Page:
Agreeing with what the journalist says
Another thing we tell delegates on our media training courses is to be careful agreeing with or repeating the language used by the reporter.
You’ll often see spokespeople, for example, try to rebut an accusation by repeating it, along the lines “I wouldn’t say it was disappointing".
Although it happened during a light-hearted exchange, there was an example of this here, when the conversation moved on to Veganuary where Mr Johnson agreed with the journalist’s suggestion that a vegan diet was a “crime against cheese lovers.”
It was a humorous remark, but it still grabbed the headlines:
Boris Johnson says veganism is a ‘crime against cheers-lovers’ CNN
Boris Johnson calls veganism a “crime against cheese-lovers’ Independent
Spokespeople need to tread carefully with humour in media interviews.
When it is used well it can help make a spokesperson sound human and reveal a bit of their personality.
But it can also go horribly wrong.
There was some subtle humour in this interview with the Prime Minister appearing to poke fun at Donald Trump’s boastfulness.
Insisting that the Iran nuclear deal should be replaced with a new deal negotiated by the US President, Mr Johnson said: “President Trump is a great deal maker, by his own account, and many others.”
Time and Mr Trump’s Twitter account will show whether that was a good move.
.@BorisJohnson “President Trump is a great deal maker, by his own account”. Mischievous— Robert Peston (@Peston) January 14, 2020
Appearance matters in media interviews and it can be distracting when spokespeople get it wrong.
Mr Johnson’s hair often appears to have a mind of its own, but here it was particularly distracting with tufts sticking out at the back that appeared to be still wet from the shower.
Those lampshades look as wonky as Boris’s hair. #BBCBreakfast— Simon (@sloxham) January 14, 2020
Watching Boris Johnson’s first tv interview on @BBCBreakfast since becoming prime minister. His hair is still wet, has he literally just woken up?— Declan Zapala (@Declan_Zapala) January 14, 2020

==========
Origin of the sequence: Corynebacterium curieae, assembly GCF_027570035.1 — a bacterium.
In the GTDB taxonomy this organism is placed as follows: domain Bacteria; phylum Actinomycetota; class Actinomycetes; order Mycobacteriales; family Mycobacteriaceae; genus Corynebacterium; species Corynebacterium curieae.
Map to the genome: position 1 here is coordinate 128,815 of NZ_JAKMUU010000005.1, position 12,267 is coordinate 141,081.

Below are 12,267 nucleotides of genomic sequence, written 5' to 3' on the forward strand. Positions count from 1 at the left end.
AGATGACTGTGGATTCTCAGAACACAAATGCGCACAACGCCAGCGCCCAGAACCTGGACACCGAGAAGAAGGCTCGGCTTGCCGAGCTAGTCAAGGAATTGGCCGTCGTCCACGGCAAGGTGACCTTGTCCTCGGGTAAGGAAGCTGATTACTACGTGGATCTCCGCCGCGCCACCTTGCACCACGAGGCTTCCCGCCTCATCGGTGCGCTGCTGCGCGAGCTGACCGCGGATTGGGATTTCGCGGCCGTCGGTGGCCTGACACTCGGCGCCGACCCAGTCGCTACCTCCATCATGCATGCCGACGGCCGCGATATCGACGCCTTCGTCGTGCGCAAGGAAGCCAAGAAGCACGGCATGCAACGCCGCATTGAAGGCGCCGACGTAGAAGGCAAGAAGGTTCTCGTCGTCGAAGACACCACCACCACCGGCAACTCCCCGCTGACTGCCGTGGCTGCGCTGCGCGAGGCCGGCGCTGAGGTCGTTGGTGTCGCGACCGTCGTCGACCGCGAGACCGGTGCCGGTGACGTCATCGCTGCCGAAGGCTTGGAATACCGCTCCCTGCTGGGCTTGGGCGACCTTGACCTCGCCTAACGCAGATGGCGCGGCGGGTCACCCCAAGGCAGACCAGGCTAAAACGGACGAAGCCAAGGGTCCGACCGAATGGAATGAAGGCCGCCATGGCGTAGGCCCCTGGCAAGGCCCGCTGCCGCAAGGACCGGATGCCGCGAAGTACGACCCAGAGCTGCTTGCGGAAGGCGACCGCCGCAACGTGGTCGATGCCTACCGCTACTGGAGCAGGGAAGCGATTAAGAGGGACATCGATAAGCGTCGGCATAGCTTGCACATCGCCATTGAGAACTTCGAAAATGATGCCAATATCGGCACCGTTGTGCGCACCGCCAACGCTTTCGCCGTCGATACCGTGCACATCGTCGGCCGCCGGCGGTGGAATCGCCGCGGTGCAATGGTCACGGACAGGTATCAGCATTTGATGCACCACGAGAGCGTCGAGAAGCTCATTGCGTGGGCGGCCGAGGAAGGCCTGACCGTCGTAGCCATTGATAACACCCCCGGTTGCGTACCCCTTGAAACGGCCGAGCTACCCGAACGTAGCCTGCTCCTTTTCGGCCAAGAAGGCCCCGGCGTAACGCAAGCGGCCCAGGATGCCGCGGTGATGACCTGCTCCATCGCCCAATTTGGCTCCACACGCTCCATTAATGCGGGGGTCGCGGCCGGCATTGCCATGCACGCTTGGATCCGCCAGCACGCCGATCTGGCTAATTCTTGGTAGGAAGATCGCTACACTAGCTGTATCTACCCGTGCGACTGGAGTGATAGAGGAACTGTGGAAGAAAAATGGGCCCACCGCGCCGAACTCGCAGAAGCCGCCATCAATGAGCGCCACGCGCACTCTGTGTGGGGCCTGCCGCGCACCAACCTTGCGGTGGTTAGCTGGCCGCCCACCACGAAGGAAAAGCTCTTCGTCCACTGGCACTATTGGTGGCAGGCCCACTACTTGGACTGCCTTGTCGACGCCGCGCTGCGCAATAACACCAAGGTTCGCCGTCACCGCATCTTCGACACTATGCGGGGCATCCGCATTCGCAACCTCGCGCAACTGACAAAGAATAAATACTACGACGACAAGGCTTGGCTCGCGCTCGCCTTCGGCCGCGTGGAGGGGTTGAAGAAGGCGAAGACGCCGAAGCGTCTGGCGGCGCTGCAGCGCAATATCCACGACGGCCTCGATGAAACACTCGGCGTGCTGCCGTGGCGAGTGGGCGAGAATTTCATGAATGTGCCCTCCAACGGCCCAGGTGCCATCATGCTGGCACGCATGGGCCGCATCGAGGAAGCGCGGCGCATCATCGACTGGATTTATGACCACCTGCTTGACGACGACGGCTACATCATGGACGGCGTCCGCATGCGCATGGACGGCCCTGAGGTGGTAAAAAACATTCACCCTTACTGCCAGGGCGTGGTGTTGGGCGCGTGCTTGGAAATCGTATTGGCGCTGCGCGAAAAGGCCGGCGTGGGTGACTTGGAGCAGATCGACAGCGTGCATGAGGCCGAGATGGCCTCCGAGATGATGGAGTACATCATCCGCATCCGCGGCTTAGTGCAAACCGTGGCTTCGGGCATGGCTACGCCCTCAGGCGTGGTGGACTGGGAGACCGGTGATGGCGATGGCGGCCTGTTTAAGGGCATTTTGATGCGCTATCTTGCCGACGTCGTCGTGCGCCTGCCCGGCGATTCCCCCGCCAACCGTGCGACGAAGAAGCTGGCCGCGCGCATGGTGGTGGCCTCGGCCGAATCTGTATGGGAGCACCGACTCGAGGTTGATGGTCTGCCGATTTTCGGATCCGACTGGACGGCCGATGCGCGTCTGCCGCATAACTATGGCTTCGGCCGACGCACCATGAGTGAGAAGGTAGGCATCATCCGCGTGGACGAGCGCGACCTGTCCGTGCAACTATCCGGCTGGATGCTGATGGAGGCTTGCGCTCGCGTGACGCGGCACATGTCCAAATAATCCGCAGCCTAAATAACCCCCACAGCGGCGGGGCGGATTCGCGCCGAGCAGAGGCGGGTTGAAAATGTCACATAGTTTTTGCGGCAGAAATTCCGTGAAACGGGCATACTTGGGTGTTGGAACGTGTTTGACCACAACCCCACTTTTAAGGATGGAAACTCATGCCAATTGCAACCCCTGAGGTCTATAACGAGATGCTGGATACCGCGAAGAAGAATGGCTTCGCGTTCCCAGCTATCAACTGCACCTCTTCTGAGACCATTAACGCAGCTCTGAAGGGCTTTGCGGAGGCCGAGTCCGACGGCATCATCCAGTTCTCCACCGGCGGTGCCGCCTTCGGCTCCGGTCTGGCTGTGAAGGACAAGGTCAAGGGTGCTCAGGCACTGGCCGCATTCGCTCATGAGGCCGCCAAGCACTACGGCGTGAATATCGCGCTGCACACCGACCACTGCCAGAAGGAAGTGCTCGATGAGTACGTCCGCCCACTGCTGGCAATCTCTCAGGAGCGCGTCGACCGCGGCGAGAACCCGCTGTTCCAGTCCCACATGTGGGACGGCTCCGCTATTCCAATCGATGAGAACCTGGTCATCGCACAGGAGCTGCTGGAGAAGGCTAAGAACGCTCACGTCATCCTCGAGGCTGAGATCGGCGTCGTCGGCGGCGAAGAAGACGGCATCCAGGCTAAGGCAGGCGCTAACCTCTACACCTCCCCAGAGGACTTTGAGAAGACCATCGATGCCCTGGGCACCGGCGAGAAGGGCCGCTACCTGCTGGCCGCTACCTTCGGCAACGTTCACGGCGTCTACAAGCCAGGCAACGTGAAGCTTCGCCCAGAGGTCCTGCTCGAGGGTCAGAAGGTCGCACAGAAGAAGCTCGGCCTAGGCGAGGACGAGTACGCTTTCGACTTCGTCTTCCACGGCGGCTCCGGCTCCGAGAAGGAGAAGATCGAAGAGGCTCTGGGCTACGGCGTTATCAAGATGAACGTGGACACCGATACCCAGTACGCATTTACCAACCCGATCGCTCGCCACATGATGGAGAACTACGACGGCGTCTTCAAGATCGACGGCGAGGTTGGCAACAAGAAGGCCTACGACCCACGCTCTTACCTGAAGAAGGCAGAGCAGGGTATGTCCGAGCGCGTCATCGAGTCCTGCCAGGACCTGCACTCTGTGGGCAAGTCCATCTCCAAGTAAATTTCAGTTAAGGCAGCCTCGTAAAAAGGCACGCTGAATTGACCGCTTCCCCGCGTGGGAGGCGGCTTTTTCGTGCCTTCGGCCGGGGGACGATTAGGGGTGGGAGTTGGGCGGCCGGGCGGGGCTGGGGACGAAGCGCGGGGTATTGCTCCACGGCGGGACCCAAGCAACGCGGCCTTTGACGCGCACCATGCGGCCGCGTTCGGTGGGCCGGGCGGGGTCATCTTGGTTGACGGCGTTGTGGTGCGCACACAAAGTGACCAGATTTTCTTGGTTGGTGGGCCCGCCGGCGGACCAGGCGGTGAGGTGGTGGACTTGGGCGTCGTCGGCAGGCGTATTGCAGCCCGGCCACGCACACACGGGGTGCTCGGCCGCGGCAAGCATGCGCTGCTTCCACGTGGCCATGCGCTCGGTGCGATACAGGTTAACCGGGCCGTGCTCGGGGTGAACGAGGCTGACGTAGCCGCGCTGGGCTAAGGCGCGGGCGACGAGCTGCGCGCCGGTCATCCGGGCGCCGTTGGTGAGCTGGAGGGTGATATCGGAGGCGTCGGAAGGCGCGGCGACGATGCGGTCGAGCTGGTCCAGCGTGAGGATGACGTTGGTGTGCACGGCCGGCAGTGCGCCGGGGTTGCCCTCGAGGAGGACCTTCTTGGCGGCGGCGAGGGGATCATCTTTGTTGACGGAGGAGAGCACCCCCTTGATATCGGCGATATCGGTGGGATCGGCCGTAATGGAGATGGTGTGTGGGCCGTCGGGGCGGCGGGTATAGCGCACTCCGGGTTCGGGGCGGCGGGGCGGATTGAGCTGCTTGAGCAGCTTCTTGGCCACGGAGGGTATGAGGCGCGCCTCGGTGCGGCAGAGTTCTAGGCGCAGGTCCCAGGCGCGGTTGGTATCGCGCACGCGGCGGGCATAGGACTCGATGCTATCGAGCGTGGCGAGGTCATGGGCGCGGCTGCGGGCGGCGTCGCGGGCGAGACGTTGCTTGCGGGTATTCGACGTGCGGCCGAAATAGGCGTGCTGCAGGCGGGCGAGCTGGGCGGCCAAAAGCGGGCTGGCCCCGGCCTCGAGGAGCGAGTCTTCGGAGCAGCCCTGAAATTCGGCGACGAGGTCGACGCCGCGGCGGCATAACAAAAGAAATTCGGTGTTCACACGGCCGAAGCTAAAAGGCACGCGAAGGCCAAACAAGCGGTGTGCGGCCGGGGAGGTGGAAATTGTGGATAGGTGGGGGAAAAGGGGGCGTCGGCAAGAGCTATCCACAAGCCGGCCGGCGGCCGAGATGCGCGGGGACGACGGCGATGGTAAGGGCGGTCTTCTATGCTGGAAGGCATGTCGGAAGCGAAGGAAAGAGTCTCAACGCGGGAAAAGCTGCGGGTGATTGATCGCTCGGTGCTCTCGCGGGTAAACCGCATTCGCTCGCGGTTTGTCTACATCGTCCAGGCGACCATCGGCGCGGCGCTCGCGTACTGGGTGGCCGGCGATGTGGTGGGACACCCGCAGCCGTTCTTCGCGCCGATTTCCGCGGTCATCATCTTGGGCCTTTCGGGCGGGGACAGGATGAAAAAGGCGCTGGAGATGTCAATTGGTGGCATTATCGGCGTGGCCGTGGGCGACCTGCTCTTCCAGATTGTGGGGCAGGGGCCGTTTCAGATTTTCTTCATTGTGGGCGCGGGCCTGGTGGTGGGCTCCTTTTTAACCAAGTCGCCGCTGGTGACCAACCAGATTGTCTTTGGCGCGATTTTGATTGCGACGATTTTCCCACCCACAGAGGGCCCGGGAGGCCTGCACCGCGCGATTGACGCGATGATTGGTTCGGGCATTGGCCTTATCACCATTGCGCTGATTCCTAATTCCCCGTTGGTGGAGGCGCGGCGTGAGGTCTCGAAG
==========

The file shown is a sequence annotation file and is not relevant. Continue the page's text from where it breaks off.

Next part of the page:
On our media training courses, we tell delegates that if the audience is focused on what you are wearing or how you look, then they are not listening to what you are saying.
Pick and choose
One of the big topics on social media was whether this was an example of Mr Johnson avoiding being interviewed by heavy-weight political reporters.
Having dodged Andrew Neil during the general election campaign, some felt he was given an easy ride by the BBC Breakfast presenter and that the Prime Minister would have been given a tougher time by John Pienaar who was reporting from outside Downing Street.
I thought Mr Walker asked plenty of good questions, but it was perhaps the scrutiny and ability to go deeper into an issue, which we are used to seeing from Mr Neil, that was missing here.
Other spokespeople won’t be afforded the luxury of picking and choosing who interviews them. A better approach is to make sure they research the journalist in as much detail as possible so they know what to expect during an interview.
It is worth stating that while most media spokespeople aren’t subjected to interviews of this length, or viewed as harshly by the watching public, there are always lessons they can learn from these high-profile interviews.